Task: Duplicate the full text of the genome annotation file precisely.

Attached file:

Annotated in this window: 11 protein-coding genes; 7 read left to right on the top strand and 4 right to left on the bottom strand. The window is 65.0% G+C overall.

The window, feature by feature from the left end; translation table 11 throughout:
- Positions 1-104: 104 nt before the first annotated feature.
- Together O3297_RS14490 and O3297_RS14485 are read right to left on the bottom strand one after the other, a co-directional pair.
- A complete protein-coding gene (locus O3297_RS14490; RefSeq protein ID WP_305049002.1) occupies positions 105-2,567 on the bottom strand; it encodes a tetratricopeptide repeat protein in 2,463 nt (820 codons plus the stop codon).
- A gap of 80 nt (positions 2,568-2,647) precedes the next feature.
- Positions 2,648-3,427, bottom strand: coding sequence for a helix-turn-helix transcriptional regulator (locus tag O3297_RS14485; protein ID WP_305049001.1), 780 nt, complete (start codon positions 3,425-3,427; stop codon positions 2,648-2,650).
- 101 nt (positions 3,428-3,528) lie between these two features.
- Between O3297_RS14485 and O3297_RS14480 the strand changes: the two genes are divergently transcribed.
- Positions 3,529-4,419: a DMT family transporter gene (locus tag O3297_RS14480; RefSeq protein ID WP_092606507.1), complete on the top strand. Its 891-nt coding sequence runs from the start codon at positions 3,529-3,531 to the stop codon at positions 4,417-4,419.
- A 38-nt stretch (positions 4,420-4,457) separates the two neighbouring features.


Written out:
Annotated in this window: 11 protein-coding genes; 7 read left to right on the top strand and 4 right to left on the bottom strand. The window is 65.0% G+C overall.

The window, feature by feature from the left end; translation table 11 throughout:
- Positions 1-104: 104 nt before the first annotated feature.
- Together O3297_RS14490 and O3297_RS14485 are read right to left on the bottom strand one after the other, a co-directional pair.
- A complete protein-coding gene (locus O3297_RS14490; RefSeq protein ID WP_305049002.1) occupies positions 105-2,567 on the bottom strand; it encodes a tetratricopeptide repeat protein in 2,463 nt (820 codons plus the stop codon).
- A gap of 80 nt (positions 2,568-2,647) precedes the next feature.
- Positions 2,648-3,427, bottom strand: coding sequence for a helix-turn-helix transcriptional regulator (locus tag O3297_RS14485; protein ID WP_305049001.1), 780 nt, complete (start codon positions 3,425-3,427; stop codon positions 2,648-2,650).
- 101 nt (positions 3,428-3,528) lie between these two features.
- Between O3297_RS14485 and O3297_RS14480 the strand changes: the two genes are divergently transcribed.
- Positions 3,529-4,419: a DMT family transporter gene (locus tag O3297_RS14480; RefSeq protein ID WP_092606507.1), complete on the top strand. Its 891-nt coding sequence runs from the start codon at positions 3,529-3,531 to the stop codon at positions 4,417-4,419.
- A 38-nt stretch (positions 4,420-4,457) separates the two neighbouring features.